mentally correct in pointing out the responsibility
of the fraternity towards its members. They con-
tinue with the criteria:
"1. That the objctlves and the activities
of the fr-ternIty should be in entire accord
witjthe, aiims and purposes of the institutions
at wich it has chapters."
This paragraph is rather meaningless, since the
,purpose of a large university, such as Michigan,
is subject to a good deal of latitude of definition.
The head of the botany department wants to turn
out botanists, the football coach winning teams,
and so on. To e,pect the fraternity to make its
purpose conform to that of the administration of
the college is to send them out to find black
moonbeams. Every student, every member of the
faculty, every administrative officer, every Regent
has a different conception of the purposes of the
Then even granting that the administration of
the University has an essential purpose which it
can express in words, why should the fraternities
be expected to conform to it? Every student comes
to college seeking a different thing. The ob-


MAY 9-10-11-12,







Earl V. Moore, Musical Director
Frederick Stock, Orchestra Conductor

Eric DeLamarter, Associate Conductor

Juv'a Higbee, Young


_----- -- 6a

Screen Reflcton
Porter ............ Robert Montgomery
Lettie ................. .Madge Evans
Legs .................. Nat Pendelton
Ted Healy and his Stooges;
If you like suspense and excitement of the
best type, don't miss "Fugitive Lovers," because
it is full of thrills that are unusually well pre-
sented, and it has a stimulating new setting. It
will be at the Michigan only Thursday, and this
is regrettable, because it is decidedly more worth
while' than some of the pictures that have a
longer run.
Heretofore only one movie has been made out of
a long-distance bus trip; now we have it in "Fugi-
tive Lovers." The title indicates almost anything
but this, and with some good reason, because the
heroine is trying to escape a gangster who thinks
she is a very delicious little morsel, and the hero
breaks out of prison just as the bus, which is
carrying the girl and the impertinent gangster,
is passing Eton penitentiary. The escaper hops
on the bus at an opportune moment, changes his
clothes amongst the baggage on the top, and
becomes one of the regular passengers at the next
stop. The police are searching for him, the gang-
ster is annoying her, and the result is mutual
aid that involves a great deal of excitement and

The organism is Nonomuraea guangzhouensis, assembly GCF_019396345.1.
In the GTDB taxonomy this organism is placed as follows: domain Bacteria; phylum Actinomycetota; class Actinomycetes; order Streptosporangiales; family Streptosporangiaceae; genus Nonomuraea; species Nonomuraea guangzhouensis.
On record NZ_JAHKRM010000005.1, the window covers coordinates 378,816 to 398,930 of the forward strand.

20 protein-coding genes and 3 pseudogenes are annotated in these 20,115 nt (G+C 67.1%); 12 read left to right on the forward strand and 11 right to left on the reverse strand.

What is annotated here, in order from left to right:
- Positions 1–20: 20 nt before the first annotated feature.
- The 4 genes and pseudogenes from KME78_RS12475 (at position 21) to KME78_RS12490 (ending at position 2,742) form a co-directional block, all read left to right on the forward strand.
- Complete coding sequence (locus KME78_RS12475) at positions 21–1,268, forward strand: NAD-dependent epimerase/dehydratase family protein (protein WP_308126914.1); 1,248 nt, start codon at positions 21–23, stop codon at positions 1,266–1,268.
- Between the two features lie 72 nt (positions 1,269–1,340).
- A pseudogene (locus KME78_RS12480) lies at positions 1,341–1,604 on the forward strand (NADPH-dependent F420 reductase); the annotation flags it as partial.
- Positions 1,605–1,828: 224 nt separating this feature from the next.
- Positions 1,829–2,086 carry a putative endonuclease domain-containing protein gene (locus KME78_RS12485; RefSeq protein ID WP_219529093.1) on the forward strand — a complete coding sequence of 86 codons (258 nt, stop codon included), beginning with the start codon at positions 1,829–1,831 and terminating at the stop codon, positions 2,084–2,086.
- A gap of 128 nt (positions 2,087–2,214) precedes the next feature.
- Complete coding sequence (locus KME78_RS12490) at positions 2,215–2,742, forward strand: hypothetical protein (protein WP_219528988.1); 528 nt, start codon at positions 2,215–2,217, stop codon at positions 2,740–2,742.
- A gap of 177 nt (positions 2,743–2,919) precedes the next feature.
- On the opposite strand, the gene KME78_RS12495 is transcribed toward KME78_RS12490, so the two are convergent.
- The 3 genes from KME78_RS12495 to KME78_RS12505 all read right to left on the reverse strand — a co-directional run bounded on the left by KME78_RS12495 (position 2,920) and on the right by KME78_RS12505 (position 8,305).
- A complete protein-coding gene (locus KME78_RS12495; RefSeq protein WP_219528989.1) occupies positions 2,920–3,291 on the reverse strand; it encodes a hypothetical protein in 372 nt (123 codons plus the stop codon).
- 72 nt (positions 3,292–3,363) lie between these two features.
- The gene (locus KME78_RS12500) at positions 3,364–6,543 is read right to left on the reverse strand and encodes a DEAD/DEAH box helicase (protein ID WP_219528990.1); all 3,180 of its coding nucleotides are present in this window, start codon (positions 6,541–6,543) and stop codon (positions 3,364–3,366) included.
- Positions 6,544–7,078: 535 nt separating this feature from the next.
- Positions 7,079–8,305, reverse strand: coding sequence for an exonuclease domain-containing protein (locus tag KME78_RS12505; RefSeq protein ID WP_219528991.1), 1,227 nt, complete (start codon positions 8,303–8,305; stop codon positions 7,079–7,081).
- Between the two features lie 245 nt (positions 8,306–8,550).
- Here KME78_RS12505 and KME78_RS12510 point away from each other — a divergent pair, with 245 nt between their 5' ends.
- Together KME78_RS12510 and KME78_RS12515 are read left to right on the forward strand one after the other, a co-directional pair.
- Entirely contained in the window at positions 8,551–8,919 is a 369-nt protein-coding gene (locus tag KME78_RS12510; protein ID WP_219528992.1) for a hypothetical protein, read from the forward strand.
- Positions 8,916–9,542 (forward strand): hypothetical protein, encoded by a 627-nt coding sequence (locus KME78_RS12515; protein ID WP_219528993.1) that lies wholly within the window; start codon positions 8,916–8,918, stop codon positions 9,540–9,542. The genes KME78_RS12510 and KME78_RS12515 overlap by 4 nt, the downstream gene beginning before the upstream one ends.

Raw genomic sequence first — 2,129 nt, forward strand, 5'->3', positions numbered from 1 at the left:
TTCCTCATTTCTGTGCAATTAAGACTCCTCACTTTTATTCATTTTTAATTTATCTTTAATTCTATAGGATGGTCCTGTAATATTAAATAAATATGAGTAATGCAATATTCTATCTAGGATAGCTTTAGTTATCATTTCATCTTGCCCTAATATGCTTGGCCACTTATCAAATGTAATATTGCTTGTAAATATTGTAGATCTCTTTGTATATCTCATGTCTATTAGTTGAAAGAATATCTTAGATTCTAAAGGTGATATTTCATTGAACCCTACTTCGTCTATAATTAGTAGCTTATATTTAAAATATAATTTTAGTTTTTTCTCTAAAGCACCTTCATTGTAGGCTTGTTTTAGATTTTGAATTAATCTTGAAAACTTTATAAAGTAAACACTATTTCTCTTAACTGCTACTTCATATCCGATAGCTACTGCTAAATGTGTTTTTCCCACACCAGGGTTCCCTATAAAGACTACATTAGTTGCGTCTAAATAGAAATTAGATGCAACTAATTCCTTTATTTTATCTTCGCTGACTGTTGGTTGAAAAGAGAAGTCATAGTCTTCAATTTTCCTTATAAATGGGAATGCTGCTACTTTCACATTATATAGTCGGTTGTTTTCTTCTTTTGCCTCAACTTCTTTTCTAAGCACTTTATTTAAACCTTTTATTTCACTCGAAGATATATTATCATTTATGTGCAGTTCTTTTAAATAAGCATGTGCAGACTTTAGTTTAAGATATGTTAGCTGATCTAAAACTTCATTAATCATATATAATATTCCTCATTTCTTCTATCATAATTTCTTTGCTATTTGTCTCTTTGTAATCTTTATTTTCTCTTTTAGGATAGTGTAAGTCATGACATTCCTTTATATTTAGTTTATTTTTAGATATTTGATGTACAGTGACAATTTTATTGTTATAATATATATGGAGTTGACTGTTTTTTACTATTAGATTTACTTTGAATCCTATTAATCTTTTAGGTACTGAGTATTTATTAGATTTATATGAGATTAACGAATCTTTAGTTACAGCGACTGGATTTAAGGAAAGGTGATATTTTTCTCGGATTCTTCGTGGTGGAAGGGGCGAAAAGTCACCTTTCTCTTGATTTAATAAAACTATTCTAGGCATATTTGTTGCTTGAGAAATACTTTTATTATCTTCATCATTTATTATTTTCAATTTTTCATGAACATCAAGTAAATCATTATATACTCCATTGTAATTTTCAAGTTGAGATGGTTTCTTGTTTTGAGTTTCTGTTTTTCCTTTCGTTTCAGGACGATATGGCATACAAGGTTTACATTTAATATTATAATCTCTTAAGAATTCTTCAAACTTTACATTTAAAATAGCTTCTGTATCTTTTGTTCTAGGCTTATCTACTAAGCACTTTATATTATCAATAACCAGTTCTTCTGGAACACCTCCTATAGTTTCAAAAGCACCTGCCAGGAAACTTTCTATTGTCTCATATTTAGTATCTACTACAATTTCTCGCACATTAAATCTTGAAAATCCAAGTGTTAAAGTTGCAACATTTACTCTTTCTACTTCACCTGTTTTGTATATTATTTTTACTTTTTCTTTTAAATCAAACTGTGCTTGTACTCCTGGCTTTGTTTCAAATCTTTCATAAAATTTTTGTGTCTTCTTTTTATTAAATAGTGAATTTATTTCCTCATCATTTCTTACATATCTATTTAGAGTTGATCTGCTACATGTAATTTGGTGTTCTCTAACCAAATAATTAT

Laurels go to the producers, the writers, the
photographers, and the actors for the excellent

L UCR EZIA BOR I ... . . . . . . . . . . . . . . . . . . . . . . . . . .
Metropolitan Opera Association
ROSA PONSELLE..........................
Metropolitan Opera Association
JEANETTE VREELAND ....................... .
American Concert and Oratorio Singer
COE GLADE........................ . ....
Chicago Civic and other Operas

le's Conductor

PAUL ALT HOUSE-...................-- -
Metropolitan Opera Association
ARTHUR H ACKETT ........... ........ .
American Opera and Concert Singer
THEODORE WEBB ..........-.-.-- .......
American Oratorio Singer

... ...Tenor


. . . . . .

CHASE BAROMEO .......................
Chicago, LaScala, and South American Operas
GUILABUSTABO.-..... .............
Young American Virtuoso

... . Bass

'Tis better, says an A E Phi at Illinois,
remain silent and be thought a fool than
open your mouth and remove all doubt.



. . . .

nary termination has been employed. To cover
it up, dialogue of the type that some would call
"smart" has been employed, but it does not retain
the level of the rest of the picture. ,
Robert Montgomery does well as the escaping
convict; Madge Evans has been well cast, and
gives a good performance, although she has no
opportunity to show her versatility since her role
is of the unprepossessing type that she unusually
gets; Nat Pendelton has a part larger than in
most of his pictures, ahd this is as it should be,
because not only is he entertaining, but he gives

MISCHA LEVITZKI .. .............. .
Distinguished Russian Player
MABEL ROSS RHEA D .................
Choral Union Accompanist
PALMER CHRISTIAN . - ' ...............
University of Michigan Organist

......... Pianist
.- Organist

The University Choral Union .. 300 Voices The Stanley Chorus. . . 40 Voices
Chicago Symphony Orchestra. .70 players Ninth Symphony .....Beethoven
Young People's Festival Chorus 400 Voices The Seasons .. ... Haydn
American Premiere (specially translated The Ugly Duckling English
into English) of "Song of Peace" (Ein The Waters of Babylon Loeffler